A bid is a request for proposals from businesses that can meet the needs of the employer.
It may be for a one-time job, a cleaning maintenance contract, or an annual janitorial contract. When you put in a bid, you have the chance to show the engineer or property manager that you have the skills and expertise to meet their needs at a price they can afford.
A solid janitorial business is always looking for new clients. The key to keeping your schedule full is to seek out opportunities to place bids on the most desirable jobs. One way to achieve this is by setting up a system to help you quickly bid and win new janitorial contracts.
Bid on Government Contracts
While bidding on business and private janitorial contracts is a great way to build your business, many small janitorial businesses overlook government contracts.
Learning how to bid on government contracts may seem intimidating because there is generally more paperwork involved. It helps to have a D-U-N-S number before you place your first bid. You can register at no cost and get your number on the Dun & Bradstreet website.
You can find government bid opportunities online. Official government sites end in .mil or .gov. You can search janitorial contracts up for bid by geographical location, job type, and posting date.
The U.S. General Services Administration (GSA) program also helps small businesses grow by landing government contracts. You can register your janitorial business for free in just a few minutes.
How to Choose the Right Projects
Property managers that want a specific set of tasks completed on a timeline may be replacing a previous service.
If their job description is detailed, you'll know right away if you can handle the work and offer them a competitive price. Others may be more relaxed in their written requirements. This could mean that they'd like to see what's out there and are interested in how your business could uniquely meet their needs.
Janitorial cleaning bids vary greatly, so it's crucial to consider them carefully and give them individual attention.
Evaluate the Job Site
During your scheduled walk-through, ask about job site permits or any associated fees that you may need to include in your bid. Take careful notes about any potential costs that you should figure into the finished janitorial bid. Janitorial bids should include details about the job site to make it clear that you've taken their needs into consideration. If possible, take measurements and photograph the area. Note any potential problems or hazards that may need special attention.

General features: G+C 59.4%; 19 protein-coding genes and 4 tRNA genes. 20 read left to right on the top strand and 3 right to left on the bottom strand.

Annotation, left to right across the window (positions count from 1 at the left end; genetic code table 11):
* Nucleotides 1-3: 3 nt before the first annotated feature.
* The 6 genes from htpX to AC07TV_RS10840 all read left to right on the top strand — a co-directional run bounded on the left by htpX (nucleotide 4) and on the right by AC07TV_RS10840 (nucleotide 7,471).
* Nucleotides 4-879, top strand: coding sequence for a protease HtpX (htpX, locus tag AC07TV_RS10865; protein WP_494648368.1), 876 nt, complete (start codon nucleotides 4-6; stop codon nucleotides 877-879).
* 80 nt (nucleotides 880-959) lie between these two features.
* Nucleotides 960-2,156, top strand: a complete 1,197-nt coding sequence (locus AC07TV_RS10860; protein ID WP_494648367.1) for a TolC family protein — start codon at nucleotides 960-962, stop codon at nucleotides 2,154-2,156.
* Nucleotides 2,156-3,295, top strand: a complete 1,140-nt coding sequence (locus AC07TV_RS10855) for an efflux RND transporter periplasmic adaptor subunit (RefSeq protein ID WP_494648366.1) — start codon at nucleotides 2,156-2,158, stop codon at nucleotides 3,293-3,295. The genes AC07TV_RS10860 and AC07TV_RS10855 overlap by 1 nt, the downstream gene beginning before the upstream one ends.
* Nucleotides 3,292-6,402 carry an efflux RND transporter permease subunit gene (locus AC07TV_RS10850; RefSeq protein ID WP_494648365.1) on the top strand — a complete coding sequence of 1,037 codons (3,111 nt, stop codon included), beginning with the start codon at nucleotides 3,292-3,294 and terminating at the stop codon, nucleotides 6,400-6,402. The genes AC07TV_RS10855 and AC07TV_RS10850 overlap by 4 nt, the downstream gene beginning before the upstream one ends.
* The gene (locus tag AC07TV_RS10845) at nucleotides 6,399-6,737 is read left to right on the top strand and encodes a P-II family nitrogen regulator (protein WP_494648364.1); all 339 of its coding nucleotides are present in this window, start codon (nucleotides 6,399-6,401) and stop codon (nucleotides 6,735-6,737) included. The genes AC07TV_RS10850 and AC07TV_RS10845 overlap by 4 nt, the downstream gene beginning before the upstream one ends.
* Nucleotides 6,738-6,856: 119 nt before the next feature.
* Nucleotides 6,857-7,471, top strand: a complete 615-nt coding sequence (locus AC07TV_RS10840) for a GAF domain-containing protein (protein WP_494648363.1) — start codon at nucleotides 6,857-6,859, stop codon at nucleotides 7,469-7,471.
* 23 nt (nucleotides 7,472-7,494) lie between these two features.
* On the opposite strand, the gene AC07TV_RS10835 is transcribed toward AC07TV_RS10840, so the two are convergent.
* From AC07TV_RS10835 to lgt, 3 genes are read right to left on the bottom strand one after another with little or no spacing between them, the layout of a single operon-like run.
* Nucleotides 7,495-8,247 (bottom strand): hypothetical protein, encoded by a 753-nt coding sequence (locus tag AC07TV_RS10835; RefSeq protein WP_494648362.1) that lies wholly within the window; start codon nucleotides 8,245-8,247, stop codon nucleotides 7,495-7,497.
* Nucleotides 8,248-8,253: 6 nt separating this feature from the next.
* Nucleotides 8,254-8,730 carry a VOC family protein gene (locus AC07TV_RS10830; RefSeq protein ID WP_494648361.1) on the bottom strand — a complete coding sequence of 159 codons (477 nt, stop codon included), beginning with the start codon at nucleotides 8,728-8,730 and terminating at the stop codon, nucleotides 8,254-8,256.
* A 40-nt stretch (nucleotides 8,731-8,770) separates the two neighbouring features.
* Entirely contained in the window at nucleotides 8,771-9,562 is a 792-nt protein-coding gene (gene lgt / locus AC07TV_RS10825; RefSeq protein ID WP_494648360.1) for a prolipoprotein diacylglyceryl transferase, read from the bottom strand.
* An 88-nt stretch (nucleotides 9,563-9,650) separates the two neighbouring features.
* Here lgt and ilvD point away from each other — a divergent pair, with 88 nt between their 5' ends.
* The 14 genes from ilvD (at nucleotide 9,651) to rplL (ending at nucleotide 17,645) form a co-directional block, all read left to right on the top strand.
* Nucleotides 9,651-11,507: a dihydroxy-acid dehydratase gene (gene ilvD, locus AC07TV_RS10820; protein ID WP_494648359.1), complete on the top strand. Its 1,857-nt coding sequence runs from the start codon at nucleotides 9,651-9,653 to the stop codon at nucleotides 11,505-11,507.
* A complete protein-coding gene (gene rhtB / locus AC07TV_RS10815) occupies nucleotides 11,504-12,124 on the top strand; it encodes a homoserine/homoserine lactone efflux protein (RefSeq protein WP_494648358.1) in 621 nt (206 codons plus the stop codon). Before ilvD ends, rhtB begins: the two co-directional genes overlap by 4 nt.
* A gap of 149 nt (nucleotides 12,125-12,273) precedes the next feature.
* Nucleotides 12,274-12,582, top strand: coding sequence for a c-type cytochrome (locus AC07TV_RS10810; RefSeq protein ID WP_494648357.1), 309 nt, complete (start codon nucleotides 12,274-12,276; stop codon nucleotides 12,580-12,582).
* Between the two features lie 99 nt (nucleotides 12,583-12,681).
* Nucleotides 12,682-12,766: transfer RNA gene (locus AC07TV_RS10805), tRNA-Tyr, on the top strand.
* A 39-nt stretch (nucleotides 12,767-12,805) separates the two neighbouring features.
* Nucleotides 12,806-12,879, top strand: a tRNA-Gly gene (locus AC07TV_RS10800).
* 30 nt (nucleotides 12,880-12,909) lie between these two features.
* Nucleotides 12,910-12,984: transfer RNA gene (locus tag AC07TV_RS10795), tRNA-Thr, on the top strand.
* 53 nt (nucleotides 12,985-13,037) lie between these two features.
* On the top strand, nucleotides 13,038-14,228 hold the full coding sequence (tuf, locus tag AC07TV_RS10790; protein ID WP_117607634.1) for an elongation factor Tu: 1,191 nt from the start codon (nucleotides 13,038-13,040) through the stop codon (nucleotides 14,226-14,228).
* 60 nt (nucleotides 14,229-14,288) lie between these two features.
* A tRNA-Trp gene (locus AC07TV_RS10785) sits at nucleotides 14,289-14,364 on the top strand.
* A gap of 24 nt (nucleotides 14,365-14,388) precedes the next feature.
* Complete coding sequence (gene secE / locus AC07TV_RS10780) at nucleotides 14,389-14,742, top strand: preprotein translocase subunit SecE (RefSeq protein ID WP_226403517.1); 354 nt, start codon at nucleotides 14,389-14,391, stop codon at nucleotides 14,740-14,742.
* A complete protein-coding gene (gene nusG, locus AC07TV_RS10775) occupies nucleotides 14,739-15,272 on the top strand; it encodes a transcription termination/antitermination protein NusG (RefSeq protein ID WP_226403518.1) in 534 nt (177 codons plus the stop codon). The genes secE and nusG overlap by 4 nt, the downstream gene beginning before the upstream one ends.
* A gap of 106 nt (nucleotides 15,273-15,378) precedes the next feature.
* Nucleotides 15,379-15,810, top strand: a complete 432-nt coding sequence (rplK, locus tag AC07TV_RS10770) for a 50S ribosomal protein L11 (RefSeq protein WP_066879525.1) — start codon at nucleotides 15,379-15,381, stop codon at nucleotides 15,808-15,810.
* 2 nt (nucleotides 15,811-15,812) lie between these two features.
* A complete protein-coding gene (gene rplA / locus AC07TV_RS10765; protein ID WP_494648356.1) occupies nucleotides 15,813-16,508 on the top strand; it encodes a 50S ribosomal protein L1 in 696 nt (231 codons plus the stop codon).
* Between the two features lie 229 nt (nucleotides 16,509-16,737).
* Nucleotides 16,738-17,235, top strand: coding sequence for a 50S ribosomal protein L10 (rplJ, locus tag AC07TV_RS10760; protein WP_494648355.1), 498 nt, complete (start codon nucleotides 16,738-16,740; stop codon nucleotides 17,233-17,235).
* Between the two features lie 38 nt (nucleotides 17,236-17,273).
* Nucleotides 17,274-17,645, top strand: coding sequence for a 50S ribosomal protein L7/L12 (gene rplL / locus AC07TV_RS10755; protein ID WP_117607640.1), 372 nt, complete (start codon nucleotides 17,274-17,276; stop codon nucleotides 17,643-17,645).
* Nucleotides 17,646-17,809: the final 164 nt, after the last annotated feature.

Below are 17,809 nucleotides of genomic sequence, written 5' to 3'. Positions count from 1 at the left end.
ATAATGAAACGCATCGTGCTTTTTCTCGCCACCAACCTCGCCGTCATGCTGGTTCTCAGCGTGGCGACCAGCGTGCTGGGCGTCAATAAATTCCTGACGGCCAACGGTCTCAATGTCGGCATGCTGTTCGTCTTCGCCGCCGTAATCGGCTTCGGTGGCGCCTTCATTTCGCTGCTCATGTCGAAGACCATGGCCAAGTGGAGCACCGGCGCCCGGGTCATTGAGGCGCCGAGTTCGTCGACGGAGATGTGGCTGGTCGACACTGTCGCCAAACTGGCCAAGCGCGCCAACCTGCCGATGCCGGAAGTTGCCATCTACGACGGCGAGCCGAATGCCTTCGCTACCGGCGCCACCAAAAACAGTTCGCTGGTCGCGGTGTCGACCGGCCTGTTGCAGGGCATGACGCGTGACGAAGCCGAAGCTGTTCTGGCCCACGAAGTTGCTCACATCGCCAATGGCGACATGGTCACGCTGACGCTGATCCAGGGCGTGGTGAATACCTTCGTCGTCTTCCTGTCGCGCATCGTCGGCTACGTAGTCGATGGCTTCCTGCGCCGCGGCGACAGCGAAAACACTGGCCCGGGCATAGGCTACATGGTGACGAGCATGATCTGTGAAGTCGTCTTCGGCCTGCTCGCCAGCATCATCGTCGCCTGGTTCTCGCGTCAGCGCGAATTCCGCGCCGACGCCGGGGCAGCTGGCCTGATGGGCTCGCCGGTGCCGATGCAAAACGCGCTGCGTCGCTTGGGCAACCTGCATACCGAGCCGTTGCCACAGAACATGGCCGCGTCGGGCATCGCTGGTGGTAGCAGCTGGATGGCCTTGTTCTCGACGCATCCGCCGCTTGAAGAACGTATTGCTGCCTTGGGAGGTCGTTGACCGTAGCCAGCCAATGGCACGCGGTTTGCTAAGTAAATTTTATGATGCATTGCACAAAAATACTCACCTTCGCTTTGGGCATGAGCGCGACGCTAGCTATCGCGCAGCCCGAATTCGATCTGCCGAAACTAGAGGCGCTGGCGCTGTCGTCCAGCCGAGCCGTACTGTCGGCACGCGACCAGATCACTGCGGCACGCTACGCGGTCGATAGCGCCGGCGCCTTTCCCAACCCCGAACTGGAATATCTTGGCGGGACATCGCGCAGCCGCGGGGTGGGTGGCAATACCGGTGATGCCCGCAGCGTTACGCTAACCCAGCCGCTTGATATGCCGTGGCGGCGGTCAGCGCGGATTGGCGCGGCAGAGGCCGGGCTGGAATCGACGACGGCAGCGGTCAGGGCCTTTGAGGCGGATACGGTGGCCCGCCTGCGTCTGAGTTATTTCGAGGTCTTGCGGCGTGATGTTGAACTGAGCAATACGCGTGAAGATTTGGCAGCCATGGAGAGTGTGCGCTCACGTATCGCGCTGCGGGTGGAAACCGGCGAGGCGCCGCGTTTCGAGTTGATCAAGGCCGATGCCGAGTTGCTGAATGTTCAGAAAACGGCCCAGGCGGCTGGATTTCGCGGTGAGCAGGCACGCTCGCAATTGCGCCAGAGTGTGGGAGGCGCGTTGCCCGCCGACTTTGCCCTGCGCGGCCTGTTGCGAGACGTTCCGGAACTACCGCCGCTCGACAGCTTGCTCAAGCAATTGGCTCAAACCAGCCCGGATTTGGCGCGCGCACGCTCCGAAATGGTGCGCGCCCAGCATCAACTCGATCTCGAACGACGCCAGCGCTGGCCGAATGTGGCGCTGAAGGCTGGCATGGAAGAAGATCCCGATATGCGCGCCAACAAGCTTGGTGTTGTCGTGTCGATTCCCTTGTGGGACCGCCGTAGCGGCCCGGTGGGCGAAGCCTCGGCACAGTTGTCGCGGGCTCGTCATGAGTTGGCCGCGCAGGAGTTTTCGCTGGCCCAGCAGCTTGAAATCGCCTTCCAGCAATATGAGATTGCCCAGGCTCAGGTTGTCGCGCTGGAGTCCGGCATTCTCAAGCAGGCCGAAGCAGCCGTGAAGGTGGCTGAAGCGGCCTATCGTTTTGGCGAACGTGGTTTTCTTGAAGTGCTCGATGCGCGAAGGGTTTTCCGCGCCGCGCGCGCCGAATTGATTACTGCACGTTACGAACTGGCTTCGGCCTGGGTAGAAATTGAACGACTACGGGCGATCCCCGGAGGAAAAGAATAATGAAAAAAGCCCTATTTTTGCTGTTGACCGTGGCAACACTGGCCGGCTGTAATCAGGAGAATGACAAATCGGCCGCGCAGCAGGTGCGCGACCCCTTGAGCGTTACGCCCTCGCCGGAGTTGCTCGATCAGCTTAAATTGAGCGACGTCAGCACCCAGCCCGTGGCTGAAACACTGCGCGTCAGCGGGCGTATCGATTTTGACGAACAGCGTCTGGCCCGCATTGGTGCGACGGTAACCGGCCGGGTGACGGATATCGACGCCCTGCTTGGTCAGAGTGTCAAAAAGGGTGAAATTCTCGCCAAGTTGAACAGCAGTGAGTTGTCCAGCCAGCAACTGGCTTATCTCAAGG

Make sure you have the time, equipment, and staff to complete the work on time. Resist the urge to promise more than you can deliver to increase your chances of getting the work.
If the person taking you on the walk-through is knowledgeable, ask a few questions about the job. Are they seeking a replacement for a former contractor? What kind of timeline do they want? Is there a specific time of day that they prefer that you work? You can learn a lot about a job just by asking some friendly questions. The knowledge you gain could help you develop a bid that sets you apart from the competition and wins you the bid.
List Your Benefits to Get the Job
Offer a Competitive Price
You may need to do a bit of research to learn how much your competition charges for similar services, but it's worth your time to avoid being one of the highest bidders. Unless you offer a specific and sought-after service that others can't provide, it's better to fall in the middle to the low end of the bids when it comes to offering a competitive price.
When decision-makers place janitorial contracts up for bid, they want the job done right by someone they can trust. They want more than the lowest price. Make sure you include a clear justification for your price. If you charge more for certain services, offer details about how your clients benefit from the "extras" you provide.
Make Sure it's Worth Your Time
Take a close look at your current client list.
Identify the customers that are most profitable. What types of customers give referrals? Which are easiest (or most difficult) to work with? After you've put in a number of bids for janitorial services, you'll start to see patterns. Use your experience to identify your target market. Then, concentrate on expanding your business to include more of your most desired customer type.
When you are new and don't have a lot of janitorial contracts, it may be tempting to reduce your rates to win the bid. Be careful with this approach. There's no benefit to your business if the job pays so little that it's not worth your time.
Spend a small amount of time figuring out your "break-even" price. Add a percentage that you are comfortable with and call that your bottom dollar. Do not accept jobs that pay below that rate. If you start working for free, you'll burn out quickly. Keeping your janitorial business afloat means consistently making a profit.
Communicate Through Your Bid
When you bid on janitorial contracts, highlight your experience, recommendations, and include your business insurance information.
Remember, the people evaluating janitorial bids are looking for the thing that makes you stand out. While it could be an ultra-low rate, it's more likely that your experience, references, or dedication to perfection will put yours on their short-list. Think about what makes your janitorial business different than others, and focus on those attributes.
Janitorial cleaning bids should adhere to the job creator's requests completely. Show your future clients that you pay attention to the little things and are capable of delivering to their specifications by presenting an impeccable bid that answers every question.
Be sure to include your janitorial insurance Certificate of Insurance with your bid, so the decision-makers know you are covered with general liability insurance.